Osher Center marries Eastern medicine with Western
San Francisco Chronicle March 7, 2011 04:00 AM Copyright San Francisco Chronicle. All rights reserved. This material may not be published, broadcast, rewritten or redistMonday, March 7, 2011
Julianne Ward, a 42-year-old mother of two young children, was diagnosed a year ago with Stage IV breast cancer.
For the cancer, she has had 18 rounds of chemotherapy, a double mastectomy and 30 lymph nodes removed, and she is now undergoing 25 sessions of radiation.
For her body and mind, she is getting acupuncture, Chinese herbs and a diet rich in cancer-fighting foods. She also practices visualization.
“My feeling is that Western medicine treats the disease, and Eastern medicine treats the whole body and whole person,” said Ward. “When you are diagnosed with cancer, that doesn’t mean it’s what you are. You have the rest of your body and future, and you need to be strong and sustain yourself.”
Ward, who lives in Napa, travels to San Francisco for treatment. Her oncologist, trained in modern medicine and complementary approaches, works at the University of California’s Osher Center for Integrative Medicine. The Osher clinic, opened in 2002 and housed in a handful of cramped locations, opened in January in a gleaming new $37 million building with five floors and 48,000 square feet dedicated to research, education and clinical care.
The Osher Center, part of the Mount Zion campus on Divisadero Street and named after philanthropist Bernard Osher, offers physicians trained in integrative medicine, as well as specialists in traditional Chinese medicine, biofeedback, guided imagery, therapeutic massage and ayurveda consultation. There are a range of public programs and lectures, including how to prepare for surgery and how to be mindful in childbirth and parenting. Some of the group classes include tai chi, laughter yoga and meditation.
“There are 46 integrative medicine programs at major academic health centers around the country and we are the best,” said Margaret Chesney, the center’s director who formerly worked as a deputy director for complementary and alternative medicine at the National Institutes of Health.
Chesney, whose fifth-floor office looks out onto the center’s Japanese healing garden, open to patients and their families, added, “Integrative does not mean alternative. Rather, it’s medicine that is integrated together with a focus on prevention, health maintenance, early intervention and patient-centered care.”
Kevin Barrows, a family physician who heads the center’s clinical programs, said, “We choose programs that are evidence-based. When we decide to offer a therapy or hire a practitioner, our highest criteria is if there is evidence for that therapy. Do we know through Western science that it will work?”
As the science advances, insurance coverage will follow, said Barrows, noting that some plans have begun to pay for acupuncture.
The center’s current research projects range from studying how breathing and meditation lower blood pressure to the impact of teaching pregnant women to meditate as a way to reduce preterm delivery and reduce postpartum depression. Elizabeth Blackburn, the UCSF biologist who shared the 2009 Nobel Prize, is an investigator on two of the center’s largest studies, on mindful meditation for patients who are obese and for patients with HIV.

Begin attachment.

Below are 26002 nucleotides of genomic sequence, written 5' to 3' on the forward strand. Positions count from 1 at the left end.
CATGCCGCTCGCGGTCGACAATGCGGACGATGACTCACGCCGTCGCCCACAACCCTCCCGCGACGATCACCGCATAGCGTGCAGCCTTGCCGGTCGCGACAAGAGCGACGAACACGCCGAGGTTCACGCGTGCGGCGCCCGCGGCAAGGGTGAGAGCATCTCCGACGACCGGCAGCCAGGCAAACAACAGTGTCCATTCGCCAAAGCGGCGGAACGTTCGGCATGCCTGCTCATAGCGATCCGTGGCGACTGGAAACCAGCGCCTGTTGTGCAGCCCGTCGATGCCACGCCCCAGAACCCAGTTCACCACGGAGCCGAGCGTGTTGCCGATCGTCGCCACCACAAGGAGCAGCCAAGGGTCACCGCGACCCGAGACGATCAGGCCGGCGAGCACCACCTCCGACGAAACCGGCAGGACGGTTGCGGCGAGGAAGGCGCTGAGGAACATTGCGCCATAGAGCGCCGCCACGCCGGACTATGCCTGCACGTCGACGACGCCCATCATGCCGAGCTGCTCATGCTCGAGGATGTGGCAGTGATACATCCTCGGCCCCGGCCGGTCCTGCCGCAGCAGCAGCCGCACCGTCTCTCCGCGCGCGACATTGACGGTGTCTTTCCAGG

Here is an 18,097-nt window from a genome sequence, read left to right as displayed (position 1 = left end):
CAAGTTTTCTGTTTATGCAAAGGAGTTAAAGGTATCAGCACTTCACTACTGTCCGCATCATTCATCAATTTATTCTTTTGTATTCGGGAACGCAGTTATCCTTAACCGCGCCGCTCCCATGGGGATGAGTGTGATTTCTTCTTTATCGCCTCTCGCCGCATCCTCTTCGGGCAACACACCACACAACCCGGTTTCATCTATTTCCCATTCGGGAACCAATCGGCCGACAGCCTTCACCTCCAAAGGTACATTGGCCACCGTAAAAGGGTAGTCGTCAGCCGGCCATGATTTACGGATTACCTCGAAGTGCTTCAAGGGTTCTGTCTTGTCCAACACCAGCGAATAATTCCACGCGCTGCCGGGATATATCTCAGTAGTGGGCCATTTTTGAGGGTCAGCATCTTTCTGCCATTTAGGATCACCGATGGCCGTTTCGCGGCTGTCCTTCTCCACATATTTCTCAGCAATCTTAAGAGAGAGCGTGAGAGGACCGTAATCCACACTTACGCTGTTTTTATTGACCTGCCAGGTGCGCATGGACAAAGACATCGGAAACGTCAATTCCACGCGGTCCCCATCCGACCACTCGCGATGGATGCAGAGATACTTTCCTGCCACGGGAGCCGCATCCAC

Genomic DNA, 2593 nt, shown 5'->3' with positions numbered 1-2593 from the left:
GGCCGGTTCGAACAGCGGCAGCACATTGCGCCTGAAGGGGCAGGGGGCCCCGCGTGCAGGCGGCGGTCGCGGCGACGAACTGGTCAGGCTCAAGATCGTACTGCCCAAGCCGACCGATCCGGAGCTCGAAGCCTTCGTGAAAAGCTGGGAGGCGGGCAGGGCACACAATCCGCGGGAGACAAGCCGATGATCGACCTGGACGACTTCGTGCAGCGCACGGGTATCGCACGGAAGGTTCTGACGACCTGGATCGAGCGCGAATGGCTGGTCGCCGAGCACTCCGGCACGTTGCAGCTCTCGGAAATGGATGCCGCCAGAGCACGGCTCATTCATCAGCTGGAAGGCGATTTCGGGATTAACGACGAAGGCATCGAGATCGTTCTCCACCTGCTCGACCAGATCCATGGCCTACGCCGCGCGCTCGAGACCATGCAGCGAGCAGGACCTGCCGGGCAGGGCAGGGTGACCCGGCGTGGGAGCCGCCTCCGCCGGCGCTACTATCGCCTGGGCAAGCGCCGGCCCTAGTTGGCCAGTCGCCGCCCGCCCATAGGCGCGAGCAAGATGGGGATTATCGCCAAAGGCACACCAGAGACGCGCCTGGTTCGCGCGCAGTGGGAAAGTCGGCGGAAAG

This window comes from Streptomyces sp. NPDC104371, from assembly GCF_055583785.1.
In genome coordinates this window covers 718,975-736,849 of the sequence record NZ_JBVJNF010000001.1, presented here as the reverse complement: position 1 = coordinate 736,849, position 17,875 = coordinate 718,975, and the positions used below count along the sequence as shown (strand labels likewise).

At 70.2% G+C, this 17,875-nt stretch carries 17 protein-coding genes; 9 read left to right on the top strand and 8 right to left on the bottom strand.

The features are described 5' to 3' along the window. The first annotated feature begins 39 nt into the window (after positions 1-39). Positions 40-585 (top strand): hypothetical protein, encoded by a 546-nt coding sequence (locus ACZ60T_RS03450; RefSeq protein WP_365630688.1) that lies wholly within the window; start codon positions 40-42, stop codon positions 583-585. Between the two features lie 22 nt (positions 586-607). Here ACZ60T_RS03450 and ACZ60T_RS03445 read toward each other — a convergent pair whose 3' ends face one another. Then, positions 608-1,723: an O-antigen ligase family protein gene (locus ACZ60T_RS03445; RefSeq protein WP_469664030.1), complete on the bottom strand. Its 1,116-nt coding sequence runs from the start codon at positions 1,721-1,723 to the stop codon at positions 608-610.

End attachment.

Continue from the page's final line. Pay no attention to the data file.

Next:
“What we are trying to do here is really to transform medicine,” Barrows said.
Patient rooms, situated off the reception area on the fifth floor, have soft lighting, hardwood floors, wooden dressers and walls painted in hues of sage and sand and adorned with framed flower prints. Rooms for classes open to patients and the public are also on the fifth floor.
About a dozen people, ages 50 and up, gathered recently in a carpeted room for tai chi class.
Leon Lord, who is 70 and lives in San Francisco, said he needed something to balance the running he does.
“I come here just for classes,” Lord said. “I pay out of pocket. It’s preventative for me, all in my quest to stay healthy and stay alive.”
Alex Schott, 60, has been doing tai chi for four years for general health and because “there are so many positions to learn and know. I hope it will strengthen my memory.”
New to the class was Trish Douglas, who is 39 and was diagnosed with breast cancer in July.
“I’m trying out different classes here,” said Douglas, who wore a head scarf, having just shaved her long hair. “I’m doing chemotherapy across the street, but I’m here for peace of mind. My attitude is, why not do the regular medicine which will kill the cancer, and do alternative things which will help me to heal my body?”
Alex Pamasik, 38, was diagnosed with stomach cancer in January. He quickly met with a surgeon and a radiation specialist. When he met with his oncologist, Donald Abrams, head of integrative oncology at the Osher Center, Abrams asked questions about his life, his family, his work and his spirituality.
‘Treating the garden’
“The other doctors are looking at treating the weed,” Pamasik said. “Dr. Abrams is about treating the garden.”
Abrams, an oncologist for 30 years who completed a two-year fellowship at the Arizona Center for Integrative Medicine, sat in his office sipping green tea.
“I focus on things including nutrition,” he said. “I co-manage my patients with a traditional Chinese medicine person. I’m big into medicinal mushrooms. I talk with patients about supplements. So often, cancer is about losing control. It’s given to the person doing your chemo, and your radiation. My job is to re-empower my patients, to give them things they can control.”
Abrams added, “You know how I end all of my appointments with patients? I ask them: ‘So what brings you joy? What are your hopes? Where does your strength come from?’ Then we come up with a recipe to continue to obtain that joy.”